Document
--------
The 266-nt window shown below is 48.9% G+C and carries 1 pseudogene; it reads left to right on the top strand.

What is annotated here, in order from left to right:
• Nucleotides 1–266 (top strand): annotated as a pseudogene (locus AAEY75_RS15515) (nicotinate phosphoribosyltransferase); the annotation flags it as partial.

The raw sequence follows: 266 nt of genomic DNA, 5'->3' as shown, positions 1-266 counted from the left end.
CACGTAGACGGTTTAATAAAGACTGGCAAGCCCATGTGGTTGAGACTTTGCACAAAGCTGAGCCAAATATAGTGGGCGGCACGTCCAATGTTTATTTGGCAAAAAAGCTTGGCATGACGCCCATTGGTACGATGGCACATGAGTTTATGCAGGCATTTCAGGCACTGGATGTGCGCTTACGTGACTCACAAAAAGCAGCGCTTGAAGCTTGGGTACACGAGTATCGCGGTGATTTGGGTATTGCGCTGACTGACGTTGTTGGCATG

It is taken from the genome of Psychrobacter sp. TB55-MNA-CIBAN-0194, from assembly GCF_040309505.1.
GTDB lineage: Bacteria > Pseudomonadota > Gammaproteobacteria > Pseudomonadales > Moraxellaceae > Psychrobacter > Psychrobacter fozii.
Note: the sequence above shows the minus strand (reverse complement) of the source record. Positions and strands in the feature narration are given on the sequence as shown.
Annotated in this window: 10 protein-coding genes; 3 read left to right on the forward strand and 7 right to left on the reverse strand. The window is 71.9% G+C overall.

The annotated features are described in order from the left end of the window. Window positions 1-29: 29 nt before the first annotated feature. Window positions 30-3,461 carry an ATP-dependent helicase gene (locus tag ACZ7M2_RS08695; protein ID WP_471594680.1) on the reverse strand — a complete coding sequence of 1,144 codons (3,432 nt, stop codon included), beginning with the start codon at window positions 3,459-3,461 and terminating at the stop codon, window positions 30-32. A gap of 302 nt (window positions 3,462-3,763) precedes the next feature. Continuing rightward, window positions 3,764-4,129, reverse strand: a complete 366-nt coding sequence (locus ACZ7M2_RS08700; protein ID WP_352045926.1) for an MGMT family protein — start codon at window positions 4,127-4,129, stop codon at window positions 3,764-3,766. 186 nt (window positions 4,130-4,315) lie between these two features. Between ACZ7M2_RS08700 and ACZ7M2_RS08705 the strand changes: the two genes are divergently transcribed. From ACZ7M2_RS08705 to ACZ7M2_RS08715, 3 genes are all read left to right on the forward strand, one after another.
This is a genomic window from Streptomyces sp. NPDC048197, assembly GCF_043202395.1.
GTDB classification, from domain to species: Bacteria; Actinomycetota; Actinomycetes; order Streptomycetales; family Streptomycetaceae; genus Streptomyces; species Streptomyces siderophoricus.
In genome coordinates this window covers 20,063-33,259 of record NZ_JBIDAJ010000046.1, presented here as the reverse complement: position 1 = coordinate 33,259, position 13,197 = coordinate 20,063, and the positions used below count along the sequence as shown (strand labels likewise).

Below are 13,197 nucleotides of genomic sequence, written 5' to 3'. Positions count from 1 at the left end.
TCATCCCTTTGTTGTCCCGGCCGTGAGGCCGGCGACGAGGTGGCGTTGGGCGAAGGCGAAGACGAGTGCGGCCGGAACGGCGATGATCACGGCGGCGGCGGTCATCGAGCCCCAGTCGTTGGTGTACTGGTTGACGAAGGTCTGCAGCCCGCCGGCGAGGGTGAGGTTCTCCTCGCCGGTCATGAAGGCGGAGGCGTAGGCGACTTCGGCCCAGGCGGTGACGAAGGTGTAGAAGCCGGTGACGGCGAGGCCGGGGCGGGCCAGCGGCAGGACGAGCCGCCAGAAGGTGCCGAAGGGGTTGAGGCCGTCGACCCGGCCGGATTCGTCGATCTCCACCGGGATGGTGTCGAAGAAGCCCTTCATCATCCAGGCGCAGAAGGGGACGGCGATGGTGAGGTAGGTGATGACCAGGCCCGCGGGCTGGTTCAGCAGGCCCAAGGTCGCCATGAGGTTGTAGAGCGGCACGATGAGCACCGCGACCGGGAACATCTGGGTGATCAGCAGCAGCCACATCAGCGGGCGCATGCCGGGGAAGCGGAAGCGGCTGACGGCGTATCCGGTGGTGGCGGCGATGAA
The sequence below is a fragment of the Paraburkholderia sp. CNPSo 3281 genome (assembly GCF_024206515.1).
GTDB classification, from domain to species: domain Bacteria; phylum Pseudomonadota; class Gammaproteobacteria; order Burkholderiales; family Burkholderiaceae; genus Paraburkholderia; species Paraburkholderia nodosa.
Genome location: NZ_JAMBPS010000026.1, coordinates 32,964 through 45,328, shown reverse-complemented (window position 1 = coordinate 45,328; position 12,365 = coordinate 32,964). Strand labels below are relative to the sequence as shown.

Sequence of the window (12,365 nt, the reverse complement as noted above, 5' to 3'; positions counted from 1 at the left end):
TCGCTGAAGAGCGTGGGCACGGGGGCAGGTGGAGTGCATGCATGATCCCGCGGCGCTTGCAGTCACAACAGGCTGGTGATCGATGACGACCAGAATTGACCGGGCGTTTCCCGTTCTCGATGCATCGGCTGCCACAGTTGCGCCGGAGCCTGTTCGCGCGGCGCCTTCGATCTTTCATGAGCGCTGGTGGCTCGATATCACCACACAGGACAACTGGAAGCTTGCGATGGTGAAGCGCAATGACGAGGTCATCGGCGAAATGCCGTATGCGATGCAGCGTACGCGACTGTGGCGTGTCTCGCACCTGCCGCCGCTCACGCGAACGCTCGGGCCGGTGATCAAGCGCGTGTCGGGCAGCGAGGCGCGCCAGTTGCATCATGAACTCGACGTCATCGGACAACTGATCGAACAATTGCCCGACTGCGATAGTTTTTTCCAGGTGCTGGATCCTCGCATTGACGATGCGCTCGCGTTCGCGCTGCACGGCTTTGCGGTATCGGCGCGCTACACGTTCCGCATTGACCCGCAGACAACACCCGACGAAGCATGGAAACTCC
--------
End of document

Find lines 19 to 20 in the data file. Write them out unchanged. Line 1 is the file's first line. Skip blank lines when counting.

Sequence of the window (12,365 nt, the reverse complement as noted above, 5' to 3'; positions counted from 1 at the left end):
TCGCTGAAGAGCGTGGGCACGGGGGCAGGTGGAGTGCATGCATGATCCCGCGGCGCTTGCAGTCACAACAGGCTGGTGATCGATGACGACCAGAATTGACCGGGCGTTTCCCGTTCTCGATGCATCGGCTGCCACAGTTGCGCCGGAGCCTGTTCGCGCGGCGCCTTCGATCTTTCATGAGCGCTGGTGGCTCGATATCACCACACAGGACAACTGGAAGCTTGCGATGGTGAAGCGCAATGACGAGGTCATCGGCGAAATGCCGTATGCGATGCAGCGTACGCGACTGTGGCGTGTCTCGCACCTGCCGCCGCTCACGCGAACGCTCGGGCCGGTGATCAAGCGCGTGTCGGGCAGCGAGGCGCGCCAGTTGCATCATGAACTCGACGTCATCGGACAACTGATCGAACAATTGCCCGACTGCGATAGTTTTTTCCAGGTGCTGGATCCTCGCATTGACGATGCGCTCGCGTTCGCGCTGCACGGCTTTGCGGTATCGGCGCGCTACACGTTCCGCATTGACCCGCAGACAACACCCGACGAAGCATGGAAACTCC